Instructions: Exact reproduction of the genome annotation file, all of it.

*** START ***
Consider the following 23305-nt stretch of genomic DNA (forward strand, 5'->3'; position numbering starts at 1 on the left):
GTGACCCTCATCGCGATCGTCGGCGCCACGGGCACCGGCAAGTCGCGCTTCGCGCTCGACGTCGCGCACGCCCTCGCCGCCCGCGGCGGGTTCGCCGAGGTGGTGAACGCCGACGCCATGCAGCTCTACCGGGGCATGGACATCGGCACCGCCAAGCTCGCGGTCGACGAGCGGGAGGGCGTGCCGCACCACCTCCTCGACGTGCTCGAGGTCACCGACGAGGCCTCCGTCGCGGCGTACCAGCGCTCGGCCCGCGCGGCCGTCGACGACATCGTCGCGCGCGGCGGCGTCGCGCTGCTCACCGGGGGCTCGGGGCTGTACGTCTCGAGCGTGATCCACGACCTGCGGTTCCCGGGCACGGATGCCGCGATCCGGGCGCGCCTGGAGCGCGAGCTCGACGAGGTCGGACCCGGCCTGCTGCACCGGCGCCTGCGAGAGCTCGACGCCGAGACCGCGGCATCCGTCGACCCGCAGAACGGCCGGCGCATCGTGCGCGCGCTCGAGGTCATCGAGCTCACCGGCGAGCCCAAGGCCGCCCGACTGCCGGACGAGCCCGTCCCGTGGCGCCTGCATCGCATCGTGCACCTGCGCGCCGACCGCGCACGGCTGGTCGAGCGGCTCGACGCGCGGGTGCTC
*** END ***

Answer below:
Consider the following 23305-nt stretch of genomic DNA (forward strand, 5'->3'; position numbering starts at 1 on the left):
GTGACCCTCATCGCGATCGTCGGCGCCACGGGCACCGGCAAGTCGCGCTTCGCGCTCGACGTCGCGCACGCCCTCGCCGCCCGCGGCGGGTTCGCCGAGGTGGTGAACGCCGACGCCATGCAGCTCTACCGGGGCATGGACATCGGCACCGCCAAGCTCGCGGTCGACGAGCGGGAGGGCGTGCCGCACCACCTCCTCGACGTGCTCGAGGTCACCGACGAGGCCTCCGTCGCGGCGTACCAGCGCTCGGCCCGCGCGGCCGTCGACGACATCGTCGCGCGCGGCGGCGTCGCGCTGCTCACCGGGGGCTCGGGGCTGTACGTCTCGAGCGTGATCCACGACCTGCGGTTCCCGGGCACGGATGCCGCGATCCGGGCGCGCCTGGAGCGCGAGCTCGACGAGGTCGGACCCGGCCTGCTGCACCGGCGCCTGCGAGAGCTCGACGCCGAGACCGCGGCATCCGTCGACCCGCAGAACGGCCGGCGCATCGTGCGCGCGCTCGAGGTCATCGAGCTCACCGGCGAGCCCAAGGCCGCCCGACTGCCGGACGAGCCCGTCCCGTGGCGCCTGCATCGCATCGTGCACCTGCGCGCCGACCGCGCACGGCTGGTCGAGCGGCTCGACGCGCGGGTGCTC